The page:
Glasgow, Scotland—Thursday’s Scottish referendum vote is often framed in terms of the politics of nationalism—and the desire of a people for self-determination. And of course there have always been, and there still are, impassioned Scottish nationalists.
But the reality that becomes overwhelmingly clear in the last hours before the referendum vote—which polls suggest will see an exceptionally high turnout and a close finish—is that this process is being shaped by the politics of austerity.
This is highlighted by the campaigning of supporters of a “yes” vote and, increasingly, this is being acknowledged in the last-minute promises being made by British Prime Minister David Cameron and the most fervent foes of a Scottish break with the United Kingdom.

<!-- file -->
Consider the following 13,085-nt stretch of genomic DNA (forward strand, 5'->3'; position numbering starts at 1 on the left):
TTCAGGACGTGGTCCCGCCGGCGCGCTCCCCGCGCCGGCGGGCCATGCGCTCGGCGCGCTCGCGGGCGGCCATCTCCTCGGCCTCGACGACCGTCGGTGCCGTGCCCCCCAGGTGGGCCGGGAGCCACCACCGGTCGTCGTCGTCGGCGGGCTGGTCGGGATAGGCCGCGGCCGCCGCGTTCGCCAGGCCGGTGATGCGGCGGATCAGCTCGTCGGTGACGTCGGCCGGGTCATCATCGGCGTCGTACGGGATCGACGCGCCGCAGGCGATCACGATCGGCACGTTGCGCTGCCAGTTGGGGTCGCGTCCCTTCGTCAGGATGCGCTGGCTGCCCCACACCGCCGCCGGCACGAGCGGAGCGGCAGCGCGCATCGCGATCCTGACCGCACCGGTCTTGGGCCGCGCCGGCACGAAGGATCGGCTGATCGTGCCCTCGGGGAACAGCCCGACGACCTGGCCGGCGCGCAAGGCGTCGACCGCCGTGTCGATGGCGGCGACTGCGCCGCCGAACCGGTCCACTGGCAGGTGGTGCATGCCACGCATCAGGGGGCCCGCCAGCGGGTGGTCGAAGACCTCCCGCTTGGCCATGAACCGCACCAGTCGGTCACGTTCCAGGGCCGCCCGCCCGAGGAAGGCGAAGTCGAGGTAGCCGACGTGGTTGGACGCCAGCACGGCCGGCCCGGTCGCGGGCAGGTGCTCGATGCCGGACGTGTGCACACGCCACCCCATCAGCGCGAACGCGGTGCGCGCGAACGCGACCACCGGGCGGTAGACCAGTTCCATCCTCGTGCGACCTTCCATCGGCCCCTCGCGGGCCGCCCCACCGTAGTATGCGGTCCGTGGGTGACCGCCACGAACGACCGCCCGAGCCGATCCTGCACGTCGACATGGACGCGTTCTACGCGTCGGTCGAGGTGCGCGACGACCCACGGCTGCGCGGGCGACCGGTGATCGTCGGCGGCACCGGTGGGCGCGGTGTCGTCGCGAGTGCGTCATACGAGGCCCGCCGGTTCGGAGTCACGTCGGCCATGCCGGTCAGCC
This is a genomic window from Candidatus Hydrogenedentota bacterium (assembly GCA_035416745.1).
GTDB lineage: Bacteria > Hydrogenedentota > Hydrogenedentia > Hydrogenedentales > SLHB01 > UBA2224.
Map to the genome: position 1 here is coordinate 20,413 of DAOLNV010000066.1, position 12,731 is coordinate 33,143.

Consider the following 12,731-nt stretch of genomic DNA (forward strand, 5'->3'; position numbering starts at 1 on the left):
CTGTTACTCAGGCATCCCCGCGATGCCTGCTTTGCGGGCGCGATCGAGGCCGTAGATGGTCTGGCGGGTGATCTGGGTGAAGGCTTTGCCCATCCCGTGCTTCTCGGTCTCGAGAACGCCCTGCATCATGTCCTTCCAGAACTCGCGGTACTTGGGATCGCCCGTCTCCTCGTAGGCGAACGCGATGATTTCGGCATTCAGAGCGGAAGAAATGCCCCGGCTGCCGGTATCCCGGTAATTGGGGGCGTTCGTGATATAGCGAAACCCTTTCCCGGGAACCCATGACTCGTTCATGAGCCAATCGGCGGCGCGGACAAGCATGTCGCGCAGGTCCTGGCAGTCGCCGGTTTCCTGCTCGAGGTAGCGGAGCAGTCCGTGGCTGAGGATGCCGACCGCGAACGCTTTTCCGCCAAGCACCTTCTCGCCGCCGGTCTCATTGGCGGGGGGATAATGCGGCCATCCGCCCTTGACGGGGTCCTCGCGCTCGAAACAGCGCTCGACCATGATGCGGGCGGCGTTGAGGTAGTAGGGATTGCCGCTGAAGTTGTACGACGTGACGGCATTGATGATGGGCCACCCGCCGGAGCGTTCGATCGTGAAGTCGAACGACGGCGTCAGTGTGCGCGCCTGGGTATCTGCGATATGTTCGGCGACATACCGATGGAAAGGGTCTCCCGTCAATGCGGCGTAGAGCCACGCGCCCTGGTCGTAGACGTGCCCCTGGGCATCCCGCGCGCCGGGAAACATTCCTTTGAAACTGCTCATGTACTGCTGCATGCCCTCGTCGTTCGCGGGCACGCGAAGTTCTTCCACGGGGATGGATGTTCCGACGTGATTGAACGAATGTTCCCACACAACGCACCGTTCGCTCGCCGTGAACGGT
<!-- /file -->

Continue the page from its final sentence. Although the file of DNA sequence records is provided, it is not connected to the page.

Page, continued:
The politics of Scotland has long been at odds with the politics of Britain, as my Nation colleague D.D. Guttenplan has ably explained. The Conservative Party has ruled the United Kingdom for the majority of the past sixty years. Yet the Tories last finished first in a Scottish election in 1955. And as Britain has moved to the right, not just under the right-wing leadership of Conservatives like Margaret Thatcher but also under the neoliberal leadership of Labour Party prime ministers such as Tony Blair, Scotland has felt increasingly isolated politically.
This isolation has a huge economic component, as Cameron has implemented an austerity agenda that threatens the National Health Service and broader social services, undermines trade unions and communities, and deepens inequality. Despite the devolution of some powers to a Scottish Parliament over the past decade, Scotland is still governed in many of the most important senses from London—even though less than 17 percent of Scots backed Cameron’s Conservatives in the last election, giving the Tories just one of Scotland’s fifty-nine seats in the British Parliament.